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2007/2 (No 125)

  • Pages : 192
  • ISBN : 9782707152510
  • DOI : 10.3917/her.125.0127
  • Publisher : La Découverte

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Previous Pages 127 - 142 Next



Since the middle of the 1990s, new challenges have emerged in terms of Internet regulation due to the exponential growth of the number of users, the range of data and services available online, and the extension of the network to the rest of the planet. This ongoing expansion has fed power rivalries between Internet governing organizations, national governments, online communities and merchants. It has also been perceived as a powerful tool by minority groups eager to get their voice heard or oppose totalitarian regimes. Faced with that phenomenal growth, the Chinese authorities have managed to shut down political opposition and control Internet content by elaborating a sound mix of high technology and ancestral political traditions. The government uses both technological filtering with the active complicity of foreign companies forced to abide by local rules in order to be allowed to do business in China, tens of thousands of Internet patrol agents who constantly scan exchange and Internet content, and a high level of self-censorship encouraged by severe legislation and suppression.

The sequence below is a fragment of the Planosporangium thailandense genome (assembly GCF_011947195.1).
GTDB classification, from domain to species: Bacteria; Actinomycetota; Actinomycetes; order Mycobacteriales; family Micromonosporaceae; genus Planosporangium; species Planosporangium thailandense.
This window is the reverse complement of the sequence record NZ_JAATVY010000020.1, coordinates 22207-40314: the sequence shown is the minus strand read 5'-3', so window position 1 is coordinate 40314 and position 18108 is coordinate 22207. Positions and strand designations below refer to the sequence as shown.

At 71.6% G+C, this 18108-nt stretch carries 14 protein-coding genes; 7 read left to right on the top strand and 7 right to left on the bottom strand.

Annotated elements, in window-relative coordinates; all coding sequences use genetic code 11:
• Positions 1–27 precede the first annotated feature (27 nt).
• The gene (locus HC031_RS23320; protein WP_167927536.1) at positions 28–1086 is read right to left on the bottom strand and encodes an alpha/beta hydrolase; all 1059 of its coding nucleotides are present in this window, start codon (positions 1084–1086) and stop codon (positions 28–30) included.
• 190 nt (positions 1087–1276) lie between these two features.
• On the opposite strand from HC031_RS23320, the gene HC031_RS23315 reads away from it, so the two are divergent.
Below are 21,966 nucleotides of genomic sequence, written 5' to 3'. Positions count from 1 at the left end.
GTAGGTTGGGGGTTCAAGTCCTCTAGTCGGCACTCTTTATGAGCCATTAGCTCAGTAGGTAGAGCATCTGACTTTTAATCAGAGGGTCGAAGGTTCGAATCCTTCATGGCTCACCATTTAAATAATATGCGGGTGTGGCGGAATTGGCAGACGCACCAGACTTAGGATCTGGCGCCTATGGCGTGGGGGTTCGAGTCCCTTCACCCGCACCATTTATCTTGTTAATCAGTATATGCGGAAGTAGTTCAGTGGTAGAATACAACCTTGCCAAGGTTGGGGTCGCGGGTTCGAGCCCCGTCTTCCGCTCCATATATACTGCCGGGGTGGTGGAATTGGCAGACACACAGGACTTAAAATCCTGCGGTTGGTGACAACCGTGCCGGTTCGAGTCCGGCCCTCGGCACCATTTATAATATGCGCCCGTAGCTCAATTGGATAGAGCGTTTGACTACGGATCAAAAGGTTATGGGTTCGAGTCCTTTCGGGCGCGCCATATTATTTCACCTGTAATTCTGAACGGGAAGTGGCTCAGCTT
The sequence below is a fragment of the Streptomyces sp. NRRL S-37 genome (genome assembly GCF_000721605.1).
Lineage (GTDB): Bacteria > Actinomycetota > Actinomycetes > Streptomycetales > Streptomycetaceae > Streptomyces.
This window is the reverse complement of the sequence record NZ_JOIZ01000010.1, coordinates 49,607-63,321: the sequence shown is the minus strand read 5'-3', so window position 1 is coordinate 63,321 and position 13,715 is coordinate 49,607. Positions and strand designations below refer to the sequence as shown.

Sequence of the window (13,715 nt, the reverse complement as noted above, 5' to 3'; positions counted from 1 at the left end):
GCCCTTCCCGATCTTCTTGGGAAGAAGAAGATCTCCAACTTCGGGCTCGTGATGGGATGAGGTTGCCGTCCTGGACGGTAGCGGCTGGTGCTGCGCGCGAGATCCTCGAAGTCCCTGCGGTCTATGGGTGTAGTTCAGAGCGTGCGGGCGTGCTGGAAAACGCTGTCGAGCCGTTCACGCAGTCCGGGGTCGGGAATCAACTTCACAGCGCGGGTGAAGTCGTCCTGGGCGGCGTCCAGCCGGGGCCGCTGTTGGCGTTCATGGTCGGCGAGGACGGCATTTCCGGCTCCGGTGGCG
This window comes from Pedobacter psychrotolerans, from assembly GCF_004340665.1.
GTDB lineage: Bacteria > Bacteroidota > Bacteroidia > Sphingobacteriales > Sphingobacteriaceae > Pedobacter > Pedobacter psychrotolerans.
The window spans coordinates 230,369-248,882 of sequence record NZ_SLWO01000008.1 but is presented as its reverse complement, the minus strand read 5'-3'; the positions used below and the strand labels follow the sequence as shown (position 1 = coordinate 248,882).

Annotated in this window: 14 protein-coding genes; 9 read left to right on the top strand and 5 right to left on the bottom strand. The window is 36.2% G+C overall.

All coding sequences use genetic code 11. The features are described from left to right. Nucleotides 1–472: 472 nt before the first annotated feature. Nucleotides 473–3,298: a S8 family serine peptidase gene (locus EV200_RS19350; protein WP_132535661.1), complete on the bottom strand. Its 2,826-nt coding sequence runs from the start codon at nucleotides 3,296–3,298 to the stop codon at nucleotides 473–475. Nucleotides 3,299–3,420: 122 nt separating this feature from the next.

1. Explosive Internet Growth in China
  2. Tools for Controlling the Internet: Filtering, Collaboration, Suppression
  3. Internet Patrol Agents
  4. The “Great Net Wall”
  5. Registration and Monitoring of Users: Cooperation of Internet Service and Content Providers
  6. Regulation of Content
  7. Collaboration of American Web Giants
  8. Propaganda through the Internet
  9. Yet, It Is Opening Up. . .
  10. Nation-States and Internet Governance

To cite this article

Frédérick Douzet, “ Les frontières chinoises de l'Internet ”, Hérodote 2/2007 (n° 125) , p. 127-142
URL : www.cairn.info/revue-herodote-2007-2-page-127.htm.
DOI : 10.3917/her.125.0127.

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